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Credit Suisse/Tremont Hedge Fund Index to finish up 1.29 per cent in April


Date: Monday, May 11, 2009
Author: Hedgeweek.com

Early estimates indicate the Credit Suisse/Tremont Hedge Fund Index will finish up 1.29 per cent in April, based on 55 per cent of assets reporting.

Difficult macro data such as the International Monetary Fund's forecasts for USD4trn in global write-downs over the next two years (two thirds in banks), along with reports of global GDP contractions of 6.3 per cent in 4Q 2008 (and nearly as severe in 1Q 2009), did not dampen the optimism in global equity markets in April, according to Credit Suisse/Tremont.

Europe's markets rose by a record 12.9 per cent, a monthly record since the start of the FTSE Eurofirst 300 in 1997. Most stock markets worldwide had similar rallies, with particularly strong performance in the BRIC countries.

Although a number of long/short equity managers added to their long positions to seek to harvest the upside of the rallies, many managers maintained their beta exposures at a relatively low level and remained defensively positioned, resulting in lower returns relative to equity indices. The threat of a global influenza epidemic and the Chrysler bankruptcy did not appear to impede the rallies.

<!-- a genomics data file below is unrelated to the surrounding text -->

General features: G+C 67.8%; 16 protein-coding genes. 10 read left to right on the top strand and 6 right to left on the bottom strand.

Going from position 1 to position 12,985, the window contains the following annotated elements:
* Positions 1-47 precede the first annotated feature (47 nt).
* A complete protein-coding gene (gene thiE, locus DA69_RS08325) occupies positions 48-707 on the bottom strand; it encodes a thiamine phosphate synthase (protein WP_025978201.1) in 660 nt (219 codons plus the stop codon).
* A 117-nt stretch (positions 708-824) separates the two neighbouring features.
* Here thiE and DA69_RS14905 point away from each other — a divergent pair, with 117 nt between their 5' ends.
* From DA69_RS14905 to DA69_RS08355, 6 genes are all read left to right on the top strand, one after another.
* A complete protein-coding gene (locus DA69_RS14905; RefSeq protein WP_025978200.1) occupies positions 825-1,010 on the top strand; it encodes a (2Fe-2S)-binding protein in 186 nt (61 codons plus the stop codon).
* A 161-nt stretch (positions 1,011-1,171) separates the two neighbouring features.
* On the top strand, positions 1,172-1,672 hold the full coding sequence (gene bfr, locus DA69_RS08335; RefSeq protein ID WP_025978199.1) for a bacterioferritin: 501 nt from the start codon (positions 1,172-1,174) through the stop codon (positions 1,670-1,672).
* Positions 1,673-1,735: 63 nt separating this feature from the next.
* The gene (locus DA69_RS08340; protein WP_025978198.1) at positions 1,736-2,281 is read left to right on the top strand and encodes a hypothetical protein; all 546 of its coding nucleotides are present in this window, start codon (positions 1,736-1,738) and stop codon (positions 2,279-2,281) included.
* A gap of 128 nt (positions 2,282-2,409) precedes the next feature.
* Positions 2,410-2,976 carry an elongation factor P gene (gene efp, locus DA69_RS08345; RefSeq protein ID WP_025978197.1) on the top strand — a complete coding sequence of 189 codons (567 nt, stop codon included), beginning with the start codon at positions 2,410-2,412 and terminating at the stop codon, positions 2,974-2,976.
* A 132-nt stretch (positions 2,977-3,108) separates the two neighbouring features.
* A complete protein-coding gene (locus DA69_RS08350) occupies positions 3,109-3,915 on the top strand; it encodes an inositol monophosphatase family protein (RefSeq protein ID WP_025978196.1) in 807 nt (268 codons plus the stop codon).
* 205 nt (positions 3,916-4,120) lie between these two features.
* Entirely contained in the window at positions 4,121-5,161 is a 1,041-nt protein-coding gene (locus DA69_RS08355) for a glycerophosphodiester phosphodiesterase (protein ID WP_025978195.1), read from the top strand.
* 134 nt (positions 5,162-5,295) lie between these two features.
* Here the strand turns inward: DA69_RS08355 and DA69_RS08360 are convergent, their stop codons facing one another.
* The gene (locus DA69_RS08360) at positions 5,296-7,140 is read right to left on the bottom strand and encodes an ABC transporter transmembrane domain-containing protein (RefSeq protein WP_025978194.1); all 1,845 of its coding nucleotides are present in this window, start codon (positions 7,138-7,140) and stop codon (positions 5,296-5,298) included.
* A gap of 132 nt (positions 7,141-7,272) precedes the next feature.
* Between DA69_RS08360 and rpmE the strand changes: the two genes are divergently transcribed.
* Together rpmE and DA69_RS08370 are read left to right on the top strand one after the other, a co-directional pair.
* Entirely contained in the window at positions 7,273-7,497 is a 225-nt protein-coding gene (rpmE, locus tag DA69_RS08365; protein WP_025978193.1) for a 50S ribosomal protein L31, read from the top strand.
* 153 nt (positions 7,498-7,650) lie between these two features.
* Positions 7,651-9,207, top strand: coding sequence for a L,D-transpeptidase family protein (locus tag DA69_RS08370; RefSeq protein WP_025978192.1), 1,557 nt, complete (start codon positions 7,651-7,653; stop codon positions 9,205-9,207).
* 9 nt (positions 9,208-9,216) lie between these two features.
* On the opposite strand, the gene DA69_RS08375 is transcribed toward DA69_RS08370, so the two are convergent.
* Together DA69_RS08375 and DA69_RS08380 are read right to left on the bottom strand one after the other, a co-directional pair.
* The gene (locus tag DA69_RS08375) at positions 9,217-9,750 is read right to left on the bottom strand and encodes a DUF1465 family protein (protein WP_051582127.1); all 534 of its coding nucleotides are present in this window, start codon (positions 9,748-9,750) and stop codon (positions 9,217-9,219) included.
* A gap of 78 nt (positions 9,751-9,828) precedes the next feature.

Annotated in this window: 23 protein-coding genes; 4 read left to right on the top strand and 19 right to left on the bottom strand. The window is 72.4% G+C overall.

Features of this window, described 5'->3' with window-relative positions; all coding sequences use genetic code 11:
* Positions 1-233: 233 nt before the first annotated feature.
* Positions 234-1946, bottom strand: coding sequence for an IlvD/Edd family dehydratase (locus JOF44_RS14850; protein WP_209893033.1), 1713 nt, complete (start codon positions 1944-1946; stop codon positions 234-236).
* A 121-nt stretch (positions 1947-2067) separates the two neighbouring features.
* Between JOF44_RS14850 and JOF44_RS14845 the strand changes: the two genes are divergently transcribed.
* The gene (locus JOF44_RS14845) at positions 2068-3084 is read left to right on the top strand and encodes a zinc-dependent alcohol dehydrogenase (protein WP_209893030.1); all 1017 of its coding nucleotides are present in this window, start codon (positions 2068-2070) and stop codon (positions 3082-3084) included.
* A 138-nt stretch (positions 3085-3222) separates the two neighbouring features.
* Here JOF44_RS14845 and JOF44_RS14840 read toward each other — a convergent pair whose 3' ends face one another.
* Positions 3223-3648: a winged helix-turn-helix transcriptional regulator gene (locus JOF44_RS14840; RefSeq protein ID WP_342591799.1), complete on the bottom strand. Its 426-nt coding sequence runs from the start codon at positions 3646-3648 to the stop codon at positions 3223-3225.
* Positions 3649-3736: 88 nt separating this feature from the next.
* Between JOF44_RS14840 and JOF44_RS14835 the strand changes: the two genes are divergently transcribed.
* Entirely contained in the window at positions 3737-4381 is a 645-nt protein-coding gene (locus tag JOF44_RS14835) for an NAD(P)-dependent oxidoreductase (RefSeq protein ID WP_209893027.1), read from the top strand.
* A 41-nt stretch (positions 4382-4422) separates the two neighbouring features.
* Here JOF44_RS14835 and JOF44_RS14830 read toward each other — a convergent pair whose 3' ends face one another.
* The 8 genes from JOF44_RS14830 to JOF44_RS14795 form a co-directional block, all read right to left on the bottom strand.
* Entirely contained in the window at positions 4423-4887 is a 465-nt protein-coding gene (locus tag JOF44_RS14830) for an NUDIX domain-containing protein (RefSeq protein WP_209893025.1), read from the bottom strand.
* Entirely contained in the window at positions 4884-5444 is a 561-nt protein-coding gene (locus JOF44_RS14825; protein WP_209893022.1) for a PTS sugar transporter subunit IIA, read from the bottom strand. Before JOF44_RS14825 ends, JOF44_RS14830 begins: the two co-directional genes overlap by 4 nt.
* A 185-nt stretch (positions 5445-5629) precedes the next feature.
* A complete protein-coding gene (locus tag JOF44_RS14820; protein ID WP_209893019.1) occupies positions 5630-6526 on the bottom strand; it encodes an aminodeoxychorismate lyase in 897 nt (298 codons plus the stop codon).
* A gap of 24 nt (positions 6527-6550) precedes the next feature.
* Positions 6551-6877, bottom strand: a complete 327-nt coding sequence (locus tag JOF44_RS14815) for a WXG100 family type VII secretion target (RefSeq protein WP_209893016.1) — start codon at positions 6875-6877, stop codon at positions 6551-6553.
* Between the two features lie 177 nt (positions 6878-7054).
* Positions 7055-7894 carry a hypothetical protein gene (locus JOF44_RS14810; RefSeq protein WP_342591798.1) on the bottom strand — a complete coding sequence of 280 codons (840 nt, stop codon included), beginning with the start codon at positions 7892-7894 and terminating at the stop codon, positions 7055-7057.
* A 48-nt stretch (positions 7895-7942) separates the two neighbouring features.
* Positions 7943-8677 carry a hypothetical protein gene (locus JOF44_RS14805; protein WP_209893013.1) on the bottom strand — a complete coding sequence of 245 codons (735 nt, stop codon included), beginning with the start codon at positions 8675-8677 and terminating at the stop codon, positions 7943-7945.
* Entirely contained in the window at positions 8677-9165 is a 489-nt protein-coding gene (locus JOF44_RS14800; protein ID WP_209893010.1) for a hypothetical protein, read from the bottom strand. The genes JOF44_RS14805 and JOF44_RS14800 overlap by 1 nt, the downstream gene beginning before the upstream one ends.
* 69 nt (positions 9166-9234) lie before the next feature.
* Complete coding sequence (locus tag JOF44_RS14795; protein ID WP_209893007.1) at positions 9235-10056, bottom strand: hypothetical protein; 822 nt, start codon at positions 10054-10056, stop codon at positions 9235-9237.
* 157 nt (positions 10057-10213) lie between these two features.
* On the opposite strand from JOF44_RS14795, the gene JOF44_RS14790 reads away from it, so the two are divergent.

Convertible arbitrage is extending its winning streak to four months with a strong 5.1 per cent performance, as it continued its recovery from the severe devaluations in the last quarter of 2008. The strategy remains the top-performer in the Index year-to-date in 2009.

Fixed income arbitrage is also looking to post a strong month at 2.8 per cent, with the macro environment allowing for carry trades, which in 4Q 2008 were derailed as traditional relationships deteriorated. Volatility dropped for equity markets generally, but not for fixed income which, for example, saw European corporate credit spreads fall by approximately 50 basis points. Other relative value contributors were curve steepening biases, mortgage books, and swap normalization trades.

Global macro had its first negative performance in six months, as quant managers struggled, while diversified managers posted marginally better performance. Overall, managers avoided directional risk and traded tactically in commodities, currencies (short Euro positions paid off), sovereign yield curves, and, to a lesser extent, equities.

Hedge funds with exposures to commodities were positively impacted overall by improving commodity markets with cotton rising to its highest levels since October and crude oil rising for a third monthly gain. Copper rose by 9.7 per cent for the month, resulting in four months of consecutive gains, in part due to demand in China driven by the country's USD586bn stimulus program. On the other hand, gold dropped as risk appetite for equities and other risky assets rose.